Graham Cluley is an award-winning keynote speaker who has given presentations around the world about cybersecurity, hackers, and online privacy. A veteran of the computer security industry since the early 1990s, he wrote the first ever version of Dr Solomon's Anti-Virus Toolkit for Windows, makes regular media appearances, and is the co-host of the popular "Smashing Security" podcast. Follow him on Twitter, Mastodon, Threads, Bluesky, or drop him an email.

11 comments on “US Govt demands details of 1.3 million internet users who visited Trump resistance website”

  1. Mick

    Interesting. So if I visited it from my UK home address will my current ESTA be cancelled when I next go to the US if I appear on the list? Will I then be targeted by the US security snoopers.

    1. Matt · in reply to Mick

      If you visited a US-based website which had the sole purpose of illegally preventing a legally elected President of the USA from taking office, then I would expect that the status of your ESTA waiver could be brought into question and subjected to further investigation.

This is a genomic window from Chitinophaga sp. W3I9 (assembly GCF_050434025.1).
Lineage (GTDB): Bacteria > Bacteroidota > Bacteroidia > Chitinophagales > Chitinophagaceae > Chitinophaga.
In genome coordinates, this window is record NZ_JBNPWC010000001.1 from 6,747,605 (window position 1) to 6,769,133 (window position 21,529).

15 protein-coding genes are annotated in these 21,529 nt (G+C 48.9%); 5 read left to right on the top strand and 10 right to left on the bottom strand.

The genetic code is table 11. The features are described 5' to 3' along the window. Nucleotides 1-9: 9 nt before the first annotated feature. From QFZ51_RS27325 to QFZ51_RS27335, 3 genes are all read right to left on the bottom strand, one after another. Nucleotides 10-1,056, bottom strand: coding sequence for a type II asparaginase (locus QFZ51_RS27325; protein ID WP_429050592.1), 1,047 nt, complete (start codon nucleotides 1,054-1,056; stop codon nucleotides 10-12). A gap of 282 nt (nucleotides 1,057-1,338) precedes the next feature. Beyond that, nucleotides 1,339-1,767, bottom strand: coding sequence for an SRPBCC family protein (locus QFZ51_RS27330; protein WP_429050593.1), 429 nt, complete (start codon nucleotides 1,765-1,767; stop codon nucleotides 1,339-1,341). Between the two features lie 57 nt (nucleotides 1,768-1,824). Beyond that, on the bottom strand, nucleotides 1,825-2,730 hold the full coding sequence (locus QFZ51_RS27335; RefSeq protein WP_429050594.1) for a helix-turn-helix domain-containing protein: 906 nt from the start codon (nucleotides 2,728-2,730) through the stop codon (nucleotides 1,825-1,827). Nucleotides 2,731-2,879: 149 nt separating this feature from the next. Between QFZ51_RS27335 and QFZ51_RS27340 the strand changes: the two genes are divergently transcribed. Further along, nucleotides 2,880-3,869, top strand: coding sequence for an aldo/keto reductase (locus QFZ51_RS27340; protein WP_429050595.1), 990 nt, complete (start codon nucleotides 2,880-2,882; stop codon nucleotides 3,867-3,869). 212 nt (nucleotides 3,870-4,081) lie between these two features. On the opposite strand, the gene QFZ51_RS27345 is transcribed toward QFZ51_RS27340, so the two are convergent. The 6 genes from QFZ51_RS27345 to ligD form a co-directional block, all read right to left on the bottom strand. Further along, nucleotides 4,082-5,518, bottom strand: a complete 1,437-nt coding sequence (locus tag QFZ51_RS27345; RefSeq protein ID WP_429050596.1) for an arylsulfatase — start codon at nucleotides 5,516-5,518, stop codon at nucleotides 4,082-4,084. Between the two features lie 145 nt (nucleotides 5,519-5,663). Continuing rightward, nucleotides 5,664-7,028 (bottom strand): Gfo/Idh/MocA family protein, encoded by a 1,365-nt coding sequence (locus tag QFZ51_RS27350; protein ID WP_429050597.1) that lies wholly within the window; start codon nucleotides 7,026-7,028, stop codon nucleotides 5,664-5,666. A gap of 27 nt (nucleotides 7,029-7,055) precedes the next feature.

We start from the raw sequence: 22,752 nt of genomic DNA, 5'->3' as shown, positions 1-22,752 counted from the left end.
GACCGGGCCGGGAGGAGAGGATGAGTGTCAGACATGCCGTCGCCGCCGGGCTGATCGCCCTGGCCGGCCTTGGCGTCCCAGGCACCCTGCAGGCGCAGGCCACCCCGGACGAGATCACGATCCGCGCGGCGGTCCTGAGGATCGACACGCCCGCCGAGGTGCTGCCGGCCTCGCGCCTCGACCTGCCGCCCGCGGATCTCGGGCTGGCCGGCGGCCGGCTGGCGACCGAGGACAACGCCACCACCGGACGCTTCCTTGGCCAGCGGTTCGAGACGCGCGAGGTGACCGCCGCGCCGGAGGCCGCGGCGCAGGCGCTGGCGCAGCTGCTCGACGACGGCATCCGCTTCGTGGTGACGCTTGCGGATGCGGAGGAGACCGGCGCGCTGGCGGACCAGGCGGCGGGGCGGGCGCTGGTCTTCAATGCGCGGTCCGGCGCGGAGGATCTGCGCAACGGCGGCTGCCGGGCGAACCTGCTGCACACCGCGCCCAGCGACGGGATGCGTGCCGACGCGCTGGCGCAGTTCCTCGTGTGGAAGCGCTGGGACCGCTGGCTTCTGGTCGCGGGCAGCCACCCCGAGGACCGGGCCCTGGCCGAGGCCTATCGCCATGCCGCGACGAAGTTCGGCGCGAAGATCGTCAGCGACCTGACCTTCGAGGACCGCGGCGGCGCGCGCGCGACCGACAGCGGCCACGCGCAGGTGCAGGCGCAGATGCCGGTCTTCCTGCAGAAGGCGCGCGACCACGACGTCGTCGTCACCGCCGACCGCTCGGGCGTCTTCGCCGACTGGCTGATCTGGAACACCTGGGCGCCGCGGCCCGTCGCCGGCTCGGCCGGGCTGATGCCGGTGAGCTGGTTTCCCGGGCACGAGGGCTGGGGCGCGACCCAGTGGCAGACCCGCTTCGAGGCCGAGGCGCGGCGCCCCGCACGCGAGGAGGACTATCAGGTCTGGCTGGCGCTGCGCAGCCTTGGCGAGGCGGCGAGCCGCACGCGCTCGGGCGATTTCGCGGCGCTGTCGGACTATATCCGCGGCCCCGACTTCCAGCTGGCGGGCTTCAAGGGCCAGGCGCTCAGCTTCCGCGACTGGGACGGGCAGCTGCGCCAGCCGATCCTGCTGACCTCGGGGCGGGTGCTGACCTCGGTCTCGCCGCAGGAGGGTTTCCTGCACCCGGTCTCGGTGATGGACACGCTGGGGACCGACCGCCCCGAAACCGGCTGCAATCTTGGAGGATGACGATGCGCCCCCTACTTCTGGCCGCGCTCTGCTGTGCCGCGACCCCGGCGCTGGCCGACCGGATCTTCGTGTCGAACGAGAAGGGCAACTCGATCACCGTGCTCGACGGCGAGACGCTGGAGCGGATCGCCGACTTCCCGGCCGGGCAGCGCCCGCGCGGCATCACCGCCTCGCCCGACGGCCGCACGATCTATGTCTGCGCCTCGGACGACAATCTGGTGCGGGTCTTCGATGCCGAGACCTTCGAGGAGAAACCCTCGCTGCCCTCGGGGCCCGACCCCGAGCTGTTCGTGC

Nobody, excpet a US citizen, has an automatic right of entry into the USA.

      1. RICO · in reply to Matt

        In what way did the website act to prevent the president take office?

  2. Mike

    Fair play.

    SJWs are one of the most threatening cults of the modern day. Domestic terrorists in fact.

    Determined to undermine anything civil that we have developed. Creating straw-man arguments out of nothing. Making it acceptable to allow our 6 year-olds to be trans-gender. Their agenda is that of mental patients.

    Trump is doing his job well.

    Fair play.

  3. Lew Swires

    Nothing new here. Obama did it all the time with little outcry.

  4. darth

    The early beginnings of a police state.

  5. Dave Farquhar